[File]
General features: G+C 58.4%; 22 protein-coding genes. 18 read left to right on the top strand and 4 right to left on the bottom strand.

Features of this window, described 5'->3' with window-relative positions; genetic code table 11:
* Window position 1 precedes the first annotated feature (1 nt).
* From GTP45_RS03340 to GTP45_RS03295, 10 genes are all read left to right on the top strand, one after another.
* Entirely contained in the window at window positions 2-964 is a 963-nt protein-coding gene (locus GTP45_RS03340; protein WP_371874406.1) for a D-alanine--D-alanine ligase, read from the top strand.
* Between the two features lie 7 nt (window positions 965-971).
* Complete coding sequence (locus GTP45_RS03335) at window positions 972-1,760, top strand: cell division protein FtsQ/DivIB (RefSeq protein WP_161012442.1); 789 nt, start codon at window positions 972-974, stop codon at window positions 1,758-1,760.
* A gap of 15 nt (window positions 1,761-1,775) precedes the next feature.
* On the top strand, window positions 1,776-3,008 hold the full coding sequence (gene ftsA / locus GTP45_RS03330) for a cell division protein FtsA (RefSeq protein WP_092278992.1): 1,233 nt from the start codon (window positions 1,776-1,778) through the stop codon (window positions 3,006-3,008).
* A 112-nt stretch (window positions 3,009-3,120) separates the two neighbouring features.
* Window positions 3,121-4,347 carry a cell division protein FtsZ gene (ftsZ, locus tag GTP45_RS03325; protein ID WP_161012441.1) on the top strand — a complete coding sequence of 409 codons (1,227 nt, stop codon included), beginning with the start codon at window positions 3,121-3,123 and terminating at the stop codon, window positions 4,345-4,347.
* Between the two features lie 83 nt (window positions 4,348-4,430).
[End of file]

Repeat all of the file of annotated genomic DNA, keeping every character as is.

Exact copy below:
General features: G+C 58.4%; 22 protein-coding genes. 18 read left to right on the top strand and 4 right to left on the bottom strand.

Features of this window, described 5'->3' with window-relative positions; genetic code table 11:
* Window position 1 precedes the first annotated feature (1 nt).
* From GTP45_RS03340 to GTP45_RS03295, 10 genes are all read left to right on the top strand, one after another.
* Entirely contained in the window at window positions 2-964 is a 963-nt protein-coding gene (locus GTP45_RS03340; protein WP_371874406.1) for a D-alanine--D-alanine ligase, read from the top strand.
* Between the two features lie 7 nt (window positions 965-971).
* Complete coding sequence (locus GTP45_RS03335) at window positions 972-1,760, top strand: cell division protein FtsQ/DivIB (RefSeq protein WP_161012442.1); 789 nt, start codon at window positions 972-974, stop codon at window positions 1,758-1,760.
* A gap of 15 nt (window positions 1,761-1,775) precedes the next feature.
* On the top strand, window positions 1,776-3,008 hold the full coding sequence (gene ftsA / locus GTP45_RS03330) for a cell division protein FtsA (RefSeq protein WP_092278992.1): 1,233 nt from the start codon (window positions 1,776-1,778) through the stop codon (window positions 3,006-3,008).
* A 112-nt stretch (window positions 3,009-3,120) separates the two neighbouring features.
* Window positions 3,121-4,347 carry a cell division protein FtsZ gene (ftsZ, locus tag GTP45_RS03325; protein ID WP_161012441.1) on the top strand — a complete coding sequence of 409 codons (1,227 nt, stop codon included), beginning with the start codon at window positions 3,121-3,123 and terminating at the stop codon, window positions 4,345-4,347.
* Between the two features lie 83 nt (window positions 4,348-4,430).